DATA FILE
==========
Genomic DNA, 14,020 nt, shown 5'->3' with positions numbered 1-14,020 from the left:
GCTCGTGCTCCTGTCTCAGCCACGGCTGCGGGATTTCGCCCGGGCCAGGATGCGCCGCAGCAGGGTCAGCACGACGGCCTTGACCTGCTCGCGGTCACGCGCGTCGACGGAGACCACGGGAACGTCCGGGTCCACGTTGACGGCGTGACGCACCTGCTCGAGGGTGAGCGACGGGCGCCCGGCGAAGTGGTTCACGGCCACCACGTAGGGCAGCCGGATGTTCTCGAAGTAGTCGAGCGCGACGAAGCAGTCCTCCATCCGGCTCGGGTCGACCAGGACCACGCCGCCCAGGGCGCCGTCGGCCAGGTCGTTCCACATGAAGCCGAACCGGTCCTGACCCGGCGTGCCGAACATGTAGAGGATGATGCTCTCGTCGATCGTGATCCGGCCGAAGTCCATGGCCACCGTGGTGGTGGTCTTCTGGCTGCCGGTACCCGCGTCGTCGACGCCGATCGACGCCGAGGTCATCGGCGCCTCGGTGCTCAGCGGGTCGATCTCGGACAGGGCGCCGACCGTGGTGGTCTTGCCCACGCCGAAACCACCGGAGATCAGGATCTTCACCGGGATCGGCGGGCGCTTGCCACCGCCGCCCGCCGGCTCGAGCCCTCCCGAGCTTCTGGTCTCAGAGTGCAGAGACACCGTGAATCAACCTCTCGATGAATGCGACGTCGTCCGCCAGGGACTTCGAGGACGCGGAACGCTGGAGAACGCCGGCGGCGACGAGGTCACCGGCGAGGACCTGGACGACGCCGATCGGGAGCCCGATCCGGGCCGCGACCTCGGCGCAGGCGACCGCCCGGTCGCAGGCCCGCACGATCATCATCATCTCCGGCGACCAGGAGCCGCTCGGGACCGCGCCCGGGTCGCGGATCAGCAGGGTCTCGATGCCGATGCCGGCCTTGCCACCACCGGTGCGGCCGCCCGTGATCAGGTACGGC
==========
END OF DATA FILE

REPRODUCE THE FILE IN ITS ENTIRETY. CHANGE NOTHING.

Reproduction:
Genomic DNA, 14,020 nt, shown 5'->3' with positions numbered 1-14,020 from the left:
GCTCGTGCTCCTGTCTCAGCCACGGCTGCGGGATTTCGCCCGGGCCAGGATGCGCCGCAGCAGGGTCAGCACGACGGCCTTGACCTGCTCGCGGTCACGCGCGTCGACGGAGACCACGGGAACGTCCGGGTCCACGTTGACGGCGTGACGCACCTGCTCGAGGGTGAGCGACGGGCGCCCGGCGAAGTGGTTCACGGCCACCACGTAGGGCAGCCGGATGTTCTCGAAGTAGTCGAGCGCGACGAAGCAGTCCTCCATCCGGCTCGGGTCGACCAGGACCACGCCGCCCAGGGCGCCGTCGGCCAGGTCGTTCCACATGAAGCCGAACCGGTCCTGACCCGGCGTGCCGAACATGTAGAGGATGATGCTCTCGTCGATCGTGATCCGGCCGAAGTCCATGGCCACCGTGGTGGTGGTCTTCTGGCTGCCGGTACCCGCGTCGTCGACGCCGATCGACGCCGAGGTCATCGGCGCCTCGGTGCTCAGCGGGTCGATCTCGGACAGGGCGCCGACCGTGGTGGTCTTGCCCACGCCGAAACCACCGGAGATCAGGATCTTCACCGGGATCGGCGGGCGCTTGCCACCGCCGCCCGCCGGCTCGAGCCCTCCCGAGCTTCTGGTCTCAGAGTGCAGAGACACCGTGAATCAACCTCTCGATGAATGCGACGTCGTCCGCCAGGGACTTCGAGGACGCGGAACGCTGGAGAACGCCGGCGGCGACGAGGTCACCGGCGAGGACCTGGACGACGCCGATCGGGAGCCCGATCCGGGCCGCGACCTCGGCGCAGGCGACCGCCCGGTCGCAGGCCCGCACGATCATCATCATCTCCGGCGACCAGGAGCCGCTCGGGACCGCGCCCGGGTCGCGGATCAGCAGGGTCTCGATGCCGATGCCGGCCTTGCCACCACCGGTGCGGCCGCCCGTGATCAGGTACGGC